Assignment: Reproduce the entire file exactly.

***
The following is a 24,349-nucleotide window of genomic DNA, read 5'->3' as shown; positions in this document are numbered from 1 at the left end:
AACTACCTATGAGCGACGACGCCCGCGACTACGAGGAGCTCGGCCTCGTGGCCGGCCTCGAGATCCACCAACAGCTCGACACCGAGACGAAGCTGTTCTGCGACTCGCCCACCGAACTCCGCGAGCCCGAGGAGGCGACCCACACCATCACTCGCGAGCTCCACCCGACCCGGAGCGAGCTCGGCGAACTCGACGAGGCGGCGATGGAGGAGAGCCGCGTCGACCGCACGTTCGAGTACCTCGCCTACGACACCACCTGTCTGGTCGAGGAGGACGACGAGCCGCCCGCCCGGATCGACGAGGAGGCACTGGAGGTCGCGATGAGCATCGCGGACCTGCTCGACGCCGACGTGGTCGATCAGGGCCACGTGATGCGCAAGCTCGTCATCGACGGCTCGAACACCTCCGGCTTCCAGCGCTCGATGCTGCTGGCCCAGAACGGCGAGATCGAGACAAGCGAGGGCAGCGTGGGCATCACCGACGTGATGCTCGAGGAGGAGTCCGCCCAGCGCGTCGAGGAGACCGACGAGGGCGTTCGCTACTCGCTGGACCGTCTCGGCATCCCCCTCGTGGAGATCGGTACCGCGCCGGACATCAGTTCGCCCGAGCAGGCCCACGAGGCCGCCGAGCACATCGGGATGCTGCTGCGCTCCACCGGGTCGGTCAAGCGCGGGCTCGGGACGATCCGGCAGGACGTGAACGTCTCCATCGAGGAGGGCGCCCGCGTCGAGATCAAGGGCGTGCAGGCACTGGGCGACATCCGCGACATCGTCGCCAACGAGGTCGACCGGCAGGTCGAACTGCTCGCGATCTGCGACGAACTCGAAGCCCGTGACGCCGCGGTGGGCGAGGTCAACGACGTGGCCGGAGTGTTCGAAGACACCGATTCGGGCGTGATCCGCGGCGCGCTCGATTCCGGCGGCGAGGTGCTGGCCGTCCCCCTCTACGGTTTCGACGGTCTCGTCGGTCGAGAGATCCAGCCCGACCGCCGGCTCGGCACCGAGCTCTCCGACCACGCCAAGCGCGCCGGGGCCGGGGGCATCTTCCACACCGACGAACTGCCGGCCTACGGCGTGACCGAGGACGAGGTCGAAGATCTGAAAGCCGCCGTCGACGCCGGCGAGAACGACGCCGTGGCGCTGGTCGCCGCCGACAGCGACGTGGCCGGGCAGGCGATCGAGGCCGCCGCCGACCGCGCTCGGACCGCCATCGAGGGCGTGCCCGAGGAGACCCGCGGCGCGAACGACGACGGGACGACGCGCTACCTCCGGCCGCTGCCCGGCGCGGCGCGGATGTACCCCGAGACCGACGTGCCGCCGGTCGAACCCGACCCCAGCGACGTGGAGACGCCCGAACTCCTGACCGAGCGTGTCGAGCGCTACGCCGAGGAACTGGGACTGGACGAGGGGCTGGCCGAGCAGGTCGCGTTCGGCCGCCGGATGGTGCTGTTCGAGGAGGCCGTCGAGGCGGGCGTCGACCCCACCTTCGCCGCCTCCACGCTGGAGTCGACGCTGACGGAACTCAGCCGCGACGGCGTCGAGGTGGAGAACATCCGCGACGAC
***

The following is a 24,349-nucleotide window of genomic DNA, read 5'->3' as shown; positions in this document are numbered from 1 at the left end:
AACTACCTATGAGCGACGACGCCCGCGACTACGAGGAGCTCGGCCTCGTGGCCGGCCTCGAGATCCACCAACAGCTCGACACCGAGACGAAGCTGTTCTGCGACTCGCCCACCGAACTCCGCGAGCCCGAGGAGGCGACCCACACCATCACTCGCGAGCTCCACCCGACCCGGAGCGAGCTCGGCGAACTCGACGAGGCGGCGATGGAGGAGAGCCGCGTCGACCGCACGTTCGAGTACCTCGCCTACGACACCACCTGTCTGGTCGAGGAGGACGACGAGCCGCCCGCCCGGATCGACGAGGAGGCACTGGAGGTCGCGATGAGCATCGCGGACCTGCTCGACGCCGACGTGGTCGATCAGGGCCACGTGATGCGCAAGCTCGTCATCGACGGCTCGAACACCTCCGGCTTCCAGCGCTCGATGCTGCTGGCCCAGAACGGCGAGATCGAGACAAGCGAGGGCAGCGTGGGCATCACCGACGTGATGCTCGAGGAGGAGTCCGCCCAGCGCGTCGAGGAGACCGACGAGGGCGTTCGCTACTCGCTGGACCGTCTCGGCATCCCCCTCGTGGAGATCGGTACCGCGCCGGACATCAGTTCGCCCGAGCAGGCCCACGAGGCCGCCGAGCACATCGGGATGCTGCTGCGCTCCACCGGGTCGGTCAAGCGCGGGCTCGGGACGATCCGGCAGGACGTGAACGTCTCCATCGAGGAGGGCGCCCGCGTCGAGATCAAGGGCGTGCAGGCACTGGGCGACATCCGCGACATCGTCGCCAACGAGGTCGACCGGCAGGTCGAACTGCTCGCGATCTGCGACGAACTCGAAGCCCGTGACGCCGCGGTGGGCGAGGTCAACGACGTGGCCGGAGTGTTCGAAGACACCGATTCGGGCGTGATCCGCGGCGCGCTCGATTCCGGCGGCGAGGTGCTGGCCGTCCCCCTCTACGGTTTCGACGGTCTCGTCGGTCGAGAGATCCAGCCCGACCGCCGGCTCGGCACCGAGCTCTCCGACCACGCCAAGCGCGCCGGGGCCGGGGGCATCTTCCACACCGACGAACTGCCGGCCTACGGCGTGACCGAGGACGAGGTCGAAGATCTGAAAGCCGCCGTCGACGCCGGCGAGAACGACGCCGTGGCGCTGGTCGCCGCCGACAGCGACGTGGCCGGGCAGGCGATCGAGGCCGCCGCCGACCGCGCTCGGACCGCCATCGAGGGCGTGCCCGAGGAGACCCGCGGCGCGAACGACGACGGGACGACGCGCTACCTCCGGCCGCTGCCCGGCGCGGCGCGGATGTACCCCGAGACCGACGTGCCGCCGGTCGAACCCGACCCCAGCGACGTGGAGACGCCCGAACTCCTGACCGAGCGTGTCGAGCGCTACGCCGAGGAACTGGGACTGGACGAGGGGCTGGCCGAGCAGGTCGCGTTCGGCCGCCGGATGGTGCTGTTCGAGGAGGCCGTCGAGGCGGGCGTCGACCCCACCTTCGCCGCCTCCACGCTGGAGTCGACGCTGACGGAACTCAGCCGCGACGGCGTCGAGGTGGAGAACATCCGCGACGAC